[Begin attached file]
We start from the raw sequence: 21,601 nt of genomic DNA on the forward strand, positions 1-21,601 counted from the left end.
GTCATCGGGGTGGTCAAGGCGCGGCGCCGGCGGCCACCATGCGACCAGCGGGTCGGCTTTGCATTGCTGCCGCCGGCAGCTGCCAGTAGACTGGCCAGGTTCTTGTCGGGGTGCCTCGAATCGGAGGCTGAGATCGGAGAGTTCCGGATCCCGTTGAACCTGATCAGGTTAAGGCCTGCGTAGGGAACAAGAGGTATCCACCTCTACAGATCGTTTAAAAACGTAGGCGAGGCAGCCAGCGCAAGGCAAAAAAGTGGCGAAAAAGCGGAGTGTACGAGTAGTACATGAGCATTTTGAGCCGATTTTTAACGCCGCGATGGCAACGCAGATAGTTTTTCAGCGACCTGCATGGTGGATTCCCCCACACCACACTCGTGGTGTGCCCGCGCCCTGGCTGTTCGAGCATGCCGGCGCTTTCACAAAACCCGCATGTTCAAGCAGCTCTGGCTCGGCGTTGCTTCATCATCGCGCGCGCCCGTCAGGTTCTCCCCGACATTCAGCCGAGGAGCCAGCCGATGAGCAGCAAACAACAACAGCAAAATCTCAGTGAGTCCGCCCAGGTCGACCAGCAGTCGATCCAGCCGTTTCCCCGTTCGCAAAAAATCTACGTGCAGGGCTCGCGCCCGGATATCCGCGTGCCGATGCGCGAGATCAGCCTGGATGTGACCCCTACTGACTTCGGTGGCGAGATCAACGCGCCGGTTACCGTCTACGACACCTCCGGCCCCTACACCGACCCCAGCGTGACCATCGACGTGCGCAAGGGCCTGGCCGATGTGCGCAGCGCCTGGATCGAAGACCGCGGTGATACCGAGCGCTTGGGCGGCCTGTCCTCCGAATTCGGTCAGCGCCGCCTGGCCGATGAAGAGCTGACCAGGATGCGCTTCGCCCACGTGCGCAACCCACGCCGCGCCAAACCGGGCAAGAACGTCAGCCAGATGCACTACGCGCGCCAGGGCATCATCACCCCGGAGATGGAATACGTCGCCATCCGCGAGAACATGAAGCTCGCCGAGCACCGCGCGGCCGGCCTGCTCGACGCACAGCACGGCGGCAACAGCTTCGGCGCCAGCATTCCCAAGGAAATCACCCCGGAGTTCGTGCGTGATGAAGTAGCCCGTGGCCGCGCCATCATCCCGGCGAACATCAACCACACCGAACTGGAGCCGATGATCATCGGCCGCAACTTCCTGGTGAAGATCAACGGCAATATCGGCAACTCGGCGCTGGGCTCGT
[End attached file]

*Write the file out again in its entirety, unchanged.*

We start from the raw sequence: 21,601 nt of genomic DNA on the forward strand, positions 1-21,601 counted from the left end.
GTCATCGGGGTGGTCAAGGCGCGGCGCCGGCGGCCACCATGCGACCAGCGGGTCGGCTTTGCATTGCTGCCGCCGGCAGCTGCCAGTAGACTGGCCAGGTTCTTGTCGGGGTGCCTCGAATCGGAGGCTGAGATCGGAGAGTTCCGGATCCCGTTGAACCTGATCAGGTTAAGGCCTGCGTAGGGAACAAGAGGTATCCACCTCTACAGATCGTTTAAAAACGTAGGCGAGGCAGCCAGCGCAAGGCAAAAAAGTGGCGAAAAAGCGGAGTGTACGAGTAGTACATGAGCATTTTGAGCCGATTTTTAACGCCGCGATGGCAACGCAGATAGTTTTTCAGCGACCTGCATGGTGGATTCCCCCACACCACACTCGTGGTGTGCCCGCGCCCTGGCTGTTCGAGCATGCCGGCGCTTTCACAAAACCCGCATGTTCAAGCAGCTCTGGCTCGGCGTTGCTTCATCATCGCGCGCGCCCGTCAGGTTCTCCCCGACATTCAGCCGAGGAGCCAGCCGATGAGCAGCAAACAACAACAGCAAAATCTCAGTGAGTCCGCCCAGGTCGACCAGCAGTCGATCCAGCCGTTTCCCCGTTCGCAAAAAATCTACGTGCAGGGCTCGCGCCCGGATATCCGCGTGCCGATGCGCGAGATCAGCCTGGATGTGACCCCTACTGACTTCGGTGGCGAGATCAACGCGCCGGTTACCGTCTACGACACCTCCGGCCCCTACACCGACCCCAGCGTGACCATCGACGTGCGCAAGGGCCTGGCCGATGTGCGCAGCGCCTGGATCGAAGACCGCGGTGATACCGAGCGCTTGGGCGGCCTGTCCTCCGAATTCGGTCAGCGCCGCCTGGCCGATGAAGAGCTGACCAGGATGCGCTTCGCCCACGTGCGCAACCCACGCCGCGCCAAACCGGGCAAGAACGTCAGCCAGATGCACTACGCGCGCCAGGGCATCATCACCCCGGAGATGGAATACGTCGCCATCCGCGAGAACATGAAGCTCGCCGAGCACCGCGCGGCCGGCCTGCTCGACGCACAGCACGGCGGCAACAGCTTCGGCGCCAGCATTCCCAAGGAAATCACCCCGGAGTTCGTGCGTGATGAAGTAGCCCGTGGCCGCGCCATCATCCCGGCGAACATCAACCACACCGAACTGGAGCCGATGATCATCGGCCGCAACTTCCTGGTGAAGATCAACGGCAATATCGGCAACTCGGCGCTGGGCTCGT